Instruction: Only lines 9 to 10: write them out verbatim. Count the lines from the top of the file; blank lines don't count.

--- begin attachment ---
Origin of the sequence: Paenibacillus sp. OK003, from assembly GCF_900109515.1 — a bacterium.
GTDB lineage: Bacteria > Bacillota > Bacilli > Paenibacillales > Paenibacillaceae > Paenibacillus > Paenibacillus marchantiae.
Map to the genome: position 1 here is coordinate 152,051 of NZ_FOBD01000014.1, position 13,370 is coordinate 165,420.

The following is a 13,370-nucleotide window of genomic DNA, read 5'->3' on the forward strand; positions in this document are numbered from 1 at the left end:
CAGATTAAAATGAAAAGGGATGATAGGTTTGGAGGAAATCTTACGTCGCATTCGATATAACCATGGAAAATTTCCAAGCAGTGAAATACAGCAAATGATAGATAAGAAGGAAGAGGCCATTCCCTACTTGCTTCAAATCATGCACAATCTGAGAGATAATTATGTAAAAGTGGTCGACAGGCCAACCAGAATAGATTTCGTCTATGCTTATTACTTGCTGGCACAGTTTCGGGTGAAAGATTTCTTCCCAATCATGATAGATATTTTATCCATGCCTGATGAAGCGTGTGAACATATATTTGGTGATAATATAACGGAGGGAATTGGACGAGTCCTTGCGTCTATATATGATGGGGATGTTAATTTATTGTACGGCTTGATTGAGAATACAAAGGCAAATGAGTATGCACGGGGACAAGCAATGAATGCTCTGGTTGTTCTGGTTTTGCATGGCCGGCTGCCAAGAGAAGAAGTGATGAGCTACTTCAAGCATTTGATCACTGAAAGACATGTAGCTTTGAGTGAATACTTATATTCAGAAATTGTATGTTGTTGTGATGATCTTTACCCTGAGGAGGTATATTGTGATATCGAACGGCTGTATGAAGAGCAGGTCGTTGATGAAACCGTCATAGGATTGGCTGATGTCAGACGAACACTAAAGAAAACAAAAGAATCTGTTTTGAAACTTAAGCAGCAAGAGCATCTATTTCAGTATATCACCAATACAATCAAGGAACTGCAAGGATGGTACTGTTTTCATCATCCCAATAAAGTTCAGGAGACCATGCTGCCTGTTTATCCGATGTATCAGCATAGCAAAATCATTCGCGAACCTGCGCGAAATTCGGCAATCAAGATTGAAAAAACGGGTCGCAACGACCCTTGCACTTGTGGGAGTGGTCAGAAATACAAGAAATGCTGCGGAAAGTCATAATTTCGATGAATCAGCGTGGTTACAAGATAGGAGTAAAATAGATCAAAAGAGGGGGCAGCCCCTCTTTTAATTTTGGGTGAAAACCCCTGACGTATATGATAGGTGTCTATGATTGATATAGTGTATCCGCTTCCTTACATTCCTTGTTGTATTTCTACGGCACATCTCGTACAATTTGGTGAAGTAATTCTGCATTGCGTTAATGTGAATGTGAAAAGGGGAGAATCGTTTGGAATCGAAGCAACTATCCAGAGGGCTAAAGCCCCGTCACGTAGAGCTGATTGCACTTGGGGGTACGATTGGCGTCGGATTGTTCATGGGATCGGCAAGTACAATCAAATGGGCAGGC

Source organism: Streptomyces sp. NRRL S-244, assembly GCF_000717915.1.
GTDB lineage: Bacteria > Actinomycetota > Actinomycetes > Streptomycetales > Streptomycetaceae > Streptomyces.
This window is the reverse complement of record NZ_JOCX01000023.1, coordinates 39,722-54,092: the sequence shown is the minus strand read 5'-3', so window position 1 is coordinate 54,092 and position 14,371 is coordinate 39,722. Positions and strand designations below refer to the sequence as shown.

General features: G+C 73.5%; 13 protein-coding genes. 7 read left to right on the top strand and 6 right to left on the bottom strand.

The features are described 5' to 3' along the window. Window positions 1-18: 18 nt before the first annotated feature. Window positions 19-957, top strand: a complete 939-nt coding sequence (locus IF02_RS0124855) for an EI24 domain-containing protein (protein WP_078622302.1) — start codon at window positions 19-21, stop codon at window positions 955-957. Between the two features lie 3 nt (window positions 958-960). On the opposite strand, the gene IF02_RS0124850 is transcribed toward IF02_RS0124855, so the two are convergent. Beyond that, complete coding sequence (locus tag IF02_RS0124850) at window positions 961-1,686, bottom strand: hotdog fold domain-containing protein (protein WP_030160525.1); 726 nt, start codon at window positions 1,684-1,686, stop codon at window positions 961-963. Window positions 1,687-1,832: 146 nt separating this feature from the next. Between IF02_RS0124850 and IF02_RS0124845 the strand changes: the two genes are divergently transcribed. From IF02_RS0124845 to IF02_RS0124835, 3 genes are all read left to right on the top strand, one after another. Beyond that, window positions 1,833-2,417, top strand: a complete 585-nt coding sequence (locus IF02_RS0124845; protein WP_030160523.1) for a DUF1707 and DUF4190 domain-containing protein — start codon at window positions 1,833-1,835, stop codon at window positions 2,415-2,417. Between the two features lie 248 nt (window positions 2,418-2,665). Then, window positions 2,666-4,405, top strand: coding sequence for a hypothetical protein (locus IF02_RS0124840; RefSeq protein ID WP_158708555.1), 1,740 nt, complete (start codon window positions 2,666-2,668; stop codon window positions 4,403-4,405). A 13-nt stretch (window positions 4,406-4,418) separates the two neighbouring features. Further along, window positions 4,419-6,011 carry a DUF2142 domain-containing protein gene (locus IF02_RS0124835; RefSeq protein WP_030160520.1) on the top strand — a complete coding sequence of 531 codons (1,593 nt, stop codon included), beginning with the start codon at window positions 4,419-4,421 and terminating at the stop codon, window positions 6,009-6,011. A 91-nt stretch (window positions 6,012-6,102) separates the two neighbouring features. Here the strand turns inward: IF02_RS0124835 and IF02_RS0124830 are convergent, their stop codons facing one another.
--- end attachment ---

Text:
General features: G+C 73.5%; 13 protein-coding genes. 7 read left to right on the top strand and 6 right to left on the bottom strand.

The features are described 5' to 3' along the window. Window positions 1-18: 18 nt before the first annotated feature. Window positions 19-957, top strand: a complete 939-nt coding sequence (locus IF02_RS0124855) for an EI24 domain-containing protein (protein WP_078622302.1) — start codon at window positions 19-21, stop codon at window positions 955-957. Between the two features lie 3 nt (window positions 958-960). On the opposite strand, the gene IF02_RS0124850 is transcribed toward IF02_RS0124855, so the two are convergent. Beyond that, complete coding sequence (locus tag IF02_RS0124850) at window positions 961-1,686, bottom strand: hotdog fold domain-containing protein (protein WP_030160525.1); 726 nt, start codon at window positions 1,684-1,686, stop codon at window positions 961-963. Window positions 1,687-1,832: 146 nt separating this feature from the next. Between IF02_RS0124850 and IF02_RS0124845 the strand changes: the two genes are divergently transcribed. From IF02_RS0124845 to IF02_RS0124835, 3 genes are all read left to right on the top strand, one after another. Beyond that, window positions 1,833-2,417, top strand: a complete 585-nt coding sequence (locus IF02_RS0124845; protein WP_030160523.1) for a DUF1707 and DUF4190 domain-containing protein — start codon at window positions 1,833-1,835, stop codon at window positions 2,415-2,417. Between the two features lie 248 nt (window positions 2,418-2,665). Then, window positions 2,666-4,405, top strand: coding sequence for a hypothetical protein (locus IF02_RS0124840; RefSeq protein ID WP_158708555.1), 1,740 nt, complete (start codon window positions 2,666-2,668; stop codon window positions 4,403-4,405). A 13-nt stretch (window positions 4,406-4,418) separates the two neighbouring features. Further along, window positions 4,419-6,011 carry a DUF2142 domain-containing protein gene (locus IF02_RS0124835; RefSeq protein WP_030160520.1) on the top strand — a complete coding sequence of 531 codons (1,593 nt, stop codon included), beginning with the start codon at window positions 4,419-4,421 and terminating at the stop codon, window positions 6,009-6,011. A 91-nt stretch (window positions 6,012-6,102) separates the two neighbouring features. Here the strand turns inward: IF02_RS0124835 and IF02_RS0124830 are convergent, their stop codons facing one another.